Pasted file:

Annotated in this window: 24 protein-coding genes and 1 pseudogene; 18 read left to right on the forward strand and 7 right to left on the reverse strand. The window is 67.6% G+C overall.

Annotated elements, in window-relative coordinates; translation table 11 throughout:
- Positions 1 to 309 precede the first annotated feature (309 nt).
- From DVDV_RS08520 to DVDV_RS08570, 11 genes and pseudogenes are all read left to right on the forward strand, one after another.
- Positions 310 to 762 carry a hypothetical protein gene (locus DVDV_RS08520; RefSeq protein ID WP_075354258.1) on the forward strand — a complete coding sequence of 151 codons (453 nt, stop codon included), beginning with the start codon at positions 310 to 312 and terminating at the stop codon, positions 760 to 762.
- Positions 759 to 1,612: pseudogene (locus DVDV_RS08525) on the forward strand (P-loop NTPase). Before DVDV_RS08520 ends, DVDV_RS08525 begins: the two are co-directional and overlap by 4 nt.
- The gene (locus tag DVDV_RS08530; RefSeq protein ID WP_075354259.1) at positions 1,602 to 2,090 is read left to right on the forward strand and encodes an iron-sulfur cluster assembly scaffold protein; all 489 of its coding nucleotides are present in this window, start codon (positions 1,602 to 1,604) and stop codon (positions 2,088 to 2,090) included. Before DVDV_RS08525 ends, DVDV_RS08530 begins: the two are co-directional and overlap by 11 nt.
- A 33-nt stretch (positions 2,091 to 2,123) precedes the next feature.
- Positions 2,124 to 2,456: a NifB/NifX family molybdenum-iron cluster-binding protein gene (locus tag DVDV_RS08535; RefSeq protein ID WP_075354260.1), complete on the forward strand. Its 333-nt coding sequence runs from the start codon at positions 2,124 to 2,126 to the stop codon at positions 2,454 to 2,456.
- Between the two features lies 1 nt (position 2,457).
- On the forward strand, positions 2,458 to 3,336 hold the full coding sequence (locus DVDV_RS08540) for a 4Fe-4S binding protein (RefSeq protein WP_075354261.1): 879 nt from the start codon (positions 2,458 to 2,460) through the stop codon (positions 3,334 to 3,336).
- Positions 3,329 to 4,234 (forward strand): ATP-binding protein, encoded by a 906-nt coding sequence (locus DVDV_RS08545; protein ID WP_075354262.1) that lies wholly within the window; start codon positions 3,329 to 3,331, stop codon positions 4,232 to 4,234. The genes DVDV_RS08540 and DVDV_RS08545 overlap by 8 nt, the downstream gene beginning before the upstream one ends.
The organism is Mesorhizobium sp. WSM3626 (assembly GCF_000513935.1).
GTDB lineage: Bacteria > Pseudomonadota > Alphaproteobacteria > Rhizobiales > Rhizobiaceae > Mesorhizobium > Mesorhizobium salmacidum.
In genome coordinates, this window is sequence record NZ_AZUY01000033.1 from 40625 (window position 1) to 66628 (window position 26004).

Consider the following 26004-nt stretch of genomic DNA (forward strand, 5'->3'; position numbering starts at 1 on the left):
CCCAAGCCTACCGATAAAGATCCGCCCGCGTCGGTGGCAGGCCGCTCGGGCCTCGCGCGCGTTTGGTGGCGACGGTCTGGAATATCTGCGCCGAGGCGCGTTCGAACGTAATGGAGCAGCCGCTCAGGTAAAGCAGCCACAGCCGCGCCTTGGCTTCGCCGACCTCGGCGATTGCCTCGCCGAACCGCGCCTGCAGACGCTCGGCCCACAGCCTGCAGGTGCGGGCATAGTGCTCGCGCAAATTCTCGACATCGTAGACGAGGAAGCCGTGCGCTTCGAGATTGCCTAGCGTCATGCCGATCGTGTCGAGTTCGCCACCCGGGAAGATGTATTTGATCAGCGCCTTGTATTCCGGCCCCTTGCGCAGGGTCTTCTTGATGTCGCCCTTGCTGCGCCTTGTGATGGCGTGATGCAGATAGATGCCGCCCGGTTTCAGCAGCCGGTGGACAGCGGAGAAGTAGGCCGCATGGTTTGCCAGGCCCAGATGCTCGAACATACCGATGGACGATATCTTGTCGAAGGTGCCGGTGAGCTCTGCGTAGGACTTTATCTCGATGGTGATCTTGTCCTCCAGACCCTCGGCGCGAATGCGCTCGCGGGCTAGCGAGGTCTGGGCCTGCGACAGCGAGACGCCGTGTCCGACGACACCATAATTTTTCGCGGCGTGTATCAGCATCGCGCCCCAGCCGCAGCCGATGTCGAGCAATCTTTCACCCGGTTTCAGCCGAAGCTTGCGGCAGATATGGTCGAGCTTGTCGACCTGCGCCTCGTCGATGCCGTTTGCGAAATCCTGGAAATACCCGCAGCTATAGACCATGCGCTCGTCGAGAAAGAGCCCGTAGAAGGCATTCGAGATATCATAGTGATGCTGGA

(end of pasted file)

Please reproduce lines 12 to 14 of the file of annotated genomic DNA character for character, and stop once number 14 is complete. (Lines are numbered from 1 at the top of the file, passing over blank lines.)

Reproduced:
- Positions 3,329 to 4,234 (forward strand): ATP-binding protein, encoded by a 906-nt coding sequence (locus DVDV_RS08545; protein ID WP_075354262.1) that lies wholly within the window; start codon positions 3,329 to 3,331, stop codon positions 4,232 to 4,234. The genes DVDV_RS08540 and DVDV_RS08545 overlap by 8 nt, the downstream gene beginning before the upstream one ends.
The organism is Mesorhizobium sp. WSM3626 (assembly GCF_000513935.1).
GTDB lineage: Bacteria > Pseudomonadota > Alphaproteobacteria > Rhizobiales > Rhizobiaceae > Mesorhizobium > Mesorhizobium salmacidum.